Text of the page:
Handling Different Versions of Design Packages inside the IDE – Reloaded
This is a follow up of my previous post There Can Only Be One! where I describe the problems encountered when different projects need different packages or versions of loaded into the IDE during design time. In that post I came to the conclusion that the IDE is currently not able to handle this. So I decided to invest some time and wrote a plug in to address this issue. So, Ladies and Gentlemen, we proudly present: Package Magician.
If you have read my post mentioned above – you did read it, didn’t you? – What? You didn’t? OK, so go and read it now. I’ll wait here… – yes, I’ll wait… – I promise!
Fine, there you are again. Now, after you have read that article, you should know about the problem and how I suggested to tackle it. The implementation of Package Magician follows the described behavior, although with a slight derivation: Required packages are still loaded when a project is loaded (everything else would be nonsense), but when the project changes all of these previously required packages are unloaded unless they are also required from the new project. This reduces the number of packages to be listed as forbidden – in most cases to an empty list.
Package Magician installs as a normal design package listed under the Known Packages registry key and can be loaded or unloaded in the Install Packages dialog as usual. When loaded, it adds a menu item inside the project menu next to the Project Options (Other packages also placing a menu item next to Project Options that happen to be loaded after Package Magician may steal that nearest place and push Package Magician further away from Project Options – naughty, indeed!). Executing that menu item will open this configuration dialog:
Initially it is empty, which results in the IDE behaving as if Package Magician were not even installed at all. The magic happens when you fill the Required list. Enter the full path to the appropriate BPL file you require for your project. The package may already be loaded inside the IDE – it probably will as the project actually requires it.
You can use IDE macros like $(BDSCOMMONDIR) provided by the IDE to make your entries Delphi version agnostic. Package Magician handles two additional macros: $(PROJECTDIR) and $(LIBSUFFIX). The first one (you guessed it) resolves to the path where the project file lives, while the second one is replaced by the LIBSUFFIX of the Package Magician BPL (which itself adheres to the Delphi package numbering scheme). You can declare a LIBSUFFIX macro inside the IDE which takes precedence.
If you give a relative path for the BPL it will be prefixed with the value from Default path, which itself defaults to $(PROJECTDIR) if empty as indicated by the grayed text hint. Be aware that the entry in Default path has to be absolute! To specify a subfolder of the project folder use $(PROJECTDIR)\<some sub folder>.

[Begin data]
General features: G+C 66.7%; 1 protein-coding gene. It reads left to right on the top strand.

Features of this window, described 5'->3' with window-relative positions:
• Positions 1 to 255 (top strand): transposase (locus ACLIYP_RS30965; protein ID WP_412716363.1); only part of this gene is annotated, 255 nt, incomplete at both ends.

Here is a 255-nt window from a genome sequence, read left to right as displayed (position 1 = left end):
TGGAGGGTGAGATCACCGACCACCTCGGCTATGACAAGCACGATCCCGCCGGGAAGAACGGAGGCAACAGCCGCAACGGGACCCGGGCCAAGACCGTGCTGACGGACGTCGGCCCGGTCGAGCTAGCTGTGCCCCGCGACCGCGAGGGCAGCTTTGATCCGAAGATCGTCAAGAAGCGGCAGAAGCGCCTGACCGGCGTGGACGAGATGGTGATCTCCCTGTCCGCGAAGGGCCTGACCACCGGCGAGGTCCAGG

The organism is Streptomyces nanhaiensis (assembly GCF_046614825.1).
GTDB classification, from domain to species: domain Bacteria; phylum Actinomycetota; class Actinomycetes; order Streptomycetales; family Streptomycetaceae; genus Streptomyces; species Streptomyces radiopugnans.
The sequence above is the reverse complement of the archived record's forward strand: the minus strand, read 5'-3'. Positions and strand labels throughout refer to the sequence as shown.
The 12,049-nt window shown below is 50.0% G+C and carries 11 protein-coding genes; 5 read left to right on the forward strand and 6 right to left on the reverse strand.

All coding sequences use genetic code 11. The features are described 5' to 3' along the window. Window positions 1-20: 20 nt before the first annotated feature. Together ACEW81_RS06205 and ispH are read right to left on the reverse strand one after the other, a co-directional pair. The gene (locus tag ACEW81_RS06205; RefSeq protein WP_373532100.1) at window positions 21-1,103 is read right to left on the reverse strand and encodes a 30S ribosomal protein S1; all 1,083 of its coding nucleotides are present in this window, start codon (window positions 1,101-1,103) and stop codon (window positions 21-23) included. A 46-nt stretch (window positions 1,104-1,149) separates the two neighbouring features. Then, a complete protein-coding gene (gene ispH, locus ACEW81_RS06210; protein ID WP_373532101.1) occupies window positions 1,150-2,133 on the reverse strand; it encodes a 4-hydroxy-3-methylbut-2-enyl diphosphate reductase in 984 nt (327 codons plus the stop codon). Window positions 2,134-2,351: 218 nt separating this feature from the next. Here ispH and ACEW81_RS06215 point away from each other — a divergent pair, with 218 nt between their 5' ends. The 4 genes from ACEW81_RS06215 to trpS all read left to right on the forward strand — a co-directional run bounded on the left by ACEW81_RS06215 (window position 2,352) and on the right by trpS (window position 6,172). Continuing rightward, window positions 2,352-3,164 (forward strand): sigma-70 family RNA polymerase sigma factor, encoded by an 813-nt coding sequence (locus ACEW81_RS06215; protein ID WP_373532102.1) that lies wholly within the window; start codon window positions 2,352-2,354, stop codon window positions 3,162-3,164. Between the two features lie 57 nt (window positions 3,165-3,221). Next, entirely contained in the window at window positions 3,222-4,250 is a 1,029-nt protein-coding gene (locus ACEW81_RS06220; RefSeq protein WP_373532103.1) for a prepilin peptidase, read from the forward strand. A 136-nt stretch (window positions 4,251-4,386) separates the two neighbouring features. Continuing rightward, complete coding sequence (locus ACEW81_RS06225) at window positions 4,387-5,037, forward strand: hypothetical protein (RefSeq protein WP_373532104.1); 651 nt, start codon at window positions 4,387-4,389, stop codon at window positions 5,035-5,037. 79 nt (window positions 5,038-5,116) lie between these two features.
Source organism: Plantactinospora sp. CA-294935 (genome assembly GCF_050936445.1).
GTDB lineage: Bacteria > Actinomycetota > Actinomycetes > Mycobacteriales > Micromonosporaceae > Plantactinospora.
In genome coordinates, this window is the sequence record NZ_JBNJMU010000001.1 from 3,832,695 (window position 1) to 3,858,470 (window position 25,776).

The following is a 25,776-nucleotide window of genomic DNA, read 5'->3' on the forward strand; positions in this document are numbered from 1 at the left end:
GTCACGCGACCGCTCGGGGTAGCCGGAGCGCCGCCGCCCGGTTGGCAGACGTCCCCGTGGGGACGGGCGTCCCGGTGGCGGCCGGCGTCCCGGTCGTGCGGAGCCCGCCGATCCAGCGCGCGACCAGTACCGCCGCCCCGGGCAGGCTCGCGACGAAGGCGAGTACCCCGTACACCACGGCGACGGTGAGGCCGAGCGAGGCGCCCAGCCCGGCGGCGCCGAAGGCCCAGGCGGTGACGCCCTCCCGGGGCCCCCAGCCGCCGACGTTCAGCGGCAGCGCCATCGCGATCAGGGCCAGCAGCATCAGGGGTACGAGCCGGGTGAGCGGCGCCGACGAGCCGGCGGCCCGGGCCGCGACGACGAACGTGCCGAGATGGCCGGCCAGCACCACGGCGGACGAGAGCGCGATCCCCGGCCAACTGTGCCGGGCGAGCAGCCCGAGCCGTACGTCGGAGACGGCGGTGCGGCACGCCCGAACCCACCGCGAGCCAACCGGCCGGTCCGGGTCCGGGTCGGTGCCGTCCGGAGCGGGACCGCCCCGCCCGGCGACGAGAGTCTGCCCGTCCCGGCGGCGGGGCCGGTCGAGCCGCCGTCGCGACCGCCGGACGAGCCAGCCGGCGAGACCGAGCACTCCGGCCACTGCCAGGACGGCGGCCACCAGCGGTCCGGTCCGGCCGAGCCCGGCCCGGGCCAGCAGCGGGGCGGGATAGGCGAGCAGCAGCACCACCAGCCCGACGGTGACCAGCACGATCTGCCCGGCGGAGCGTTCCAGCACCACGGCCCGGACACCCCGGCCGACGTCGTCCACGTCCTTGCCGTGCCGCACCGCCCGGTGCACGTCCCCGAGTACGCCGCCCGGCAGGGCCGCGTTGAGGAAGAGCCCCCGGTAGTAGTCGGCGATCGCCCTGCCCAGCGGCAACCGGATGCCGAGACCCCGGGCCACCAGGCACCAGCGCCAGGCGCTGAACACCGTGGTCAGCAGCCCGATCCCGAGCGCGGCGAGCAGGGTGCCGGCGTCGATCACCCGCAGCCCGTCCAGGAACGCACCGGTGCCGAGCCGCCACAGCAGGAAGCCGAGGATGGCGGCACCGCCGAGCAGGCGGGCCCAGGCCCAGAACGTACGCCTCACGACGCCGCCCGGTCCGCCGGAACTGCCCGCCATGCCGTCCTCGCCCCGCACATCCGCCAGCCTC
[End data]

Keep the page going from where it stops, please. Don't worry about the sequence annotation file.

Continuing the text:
As Package Magician will unload all no more Required packages when the project changes (that are all packages required by the previous project but not required by the new one), there should rarely be a need to fill the Forbidden list. It might actually be useful when there is a chance that any package could be installed into the IDE permanently and thus has to be removed before the project loads and tries to install its Required packages that interfere with those. To ease this task a bit the entries in Forbidden allow for wildcards.
Now every time you open that project all the packages listed under Required will be loaded and your forms should open without any errors and without silently upgrading to newer component versions. When you open another project all of these packages not required by the new project will be unloaded.
That does even work inside the same project group. Caution! This needs some attention. When a form is open containing a component from a package to be unloaded, the form is closed and the IDE switches to the source code. That’s all fine if you leave it so. Don’t try to open that form again while the required package is unloaded. That will place you into the same situation as you were without Package Magician: the IDE either cannot find the component and offers to remove those from the form (splendid idea) or the wrong version of the component is found and some properties may be changed, removed or added – perhaps even silently. So be careful!
Oh, yes – the download: PackageMagicianSetup
And here are some test cases as an example: PackageMagicianTestCases
Update: The setup actually registered the Seattle package into Berlin. Fixed with V1.0.2.